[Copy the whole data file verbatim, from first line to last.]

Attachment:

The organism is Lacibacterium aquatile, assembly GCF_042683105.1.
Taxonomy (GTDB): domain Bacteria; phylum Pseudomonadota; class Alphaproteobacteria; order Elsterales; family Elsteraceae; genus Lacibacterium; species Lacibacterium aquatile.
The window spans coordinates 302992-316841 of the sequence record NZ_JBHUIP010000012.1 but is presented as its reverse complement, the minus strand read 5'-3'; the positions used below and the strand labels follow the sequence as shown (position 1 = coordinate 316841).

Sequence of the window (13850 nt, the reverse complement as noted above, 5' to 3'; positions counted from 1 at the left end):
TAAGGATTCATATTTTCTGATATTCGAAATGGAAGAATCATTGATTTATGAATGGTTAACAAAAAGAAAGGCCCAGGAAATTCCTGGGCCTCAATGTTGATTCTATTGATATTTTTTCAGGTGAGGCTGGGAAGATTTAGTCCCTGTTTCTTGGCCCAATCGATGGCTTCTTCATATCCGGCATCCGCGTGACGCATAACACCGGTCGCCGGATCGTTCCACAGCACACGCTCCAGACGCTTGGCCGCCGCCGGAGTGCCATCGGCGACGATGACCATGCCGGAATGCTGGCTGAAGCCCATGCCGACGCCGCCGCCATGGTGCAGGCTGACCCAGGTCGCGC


The organism is Lacibacterium aquatile, assembly GCF_042683105.1.
Taxonomy (GTDB): domain Bacteria; phylum Pseudomonadota; class Alphaproteobacteria; order Elsterales; family Elsteraceae; genus Lacibacterium; species Lacibacterium aquatile.
The window spans coordinates 302992-316841 of the sequence record NZ_JBHUIP010000012.1 but is presented as its reverse complement, the minus strand read 5'-3'; the positions used below and the strand labels follow the sequence as shown (position 1 = coordinate 316841).

Sequence of the window (13850 nt, the reverse complement as noted above, 5' to 3'; positions counted from 1 at the left end):
TAAGGATTCATATTTTCTGATATTCGAAATGGAAGAATCATTGATTTATGAATGGTTAACAAAAAGAAAGGCCCAGGAAATTCCTGGGCCTCAATGTTGATTCTATTGATATTTTTTCAGGTGAGGCTGGGAAGATTTAGTCCCTGTTTCTTGGCCCAATCGATGGCTTCTTCATATCCGGCATCCGCGTGACGCATAACACCGGTCGCCGGATCGTTCCACAGCACACGCTCCAGACGCTTGGCCGCCGCCGGAGTGCCATCGGCGACGATGACCATGCCGGAATGCTGGCTGAAGCCCATGCCGACGCCGCCGCCATGGTGCAGGCTGACCCAGGTCGCGC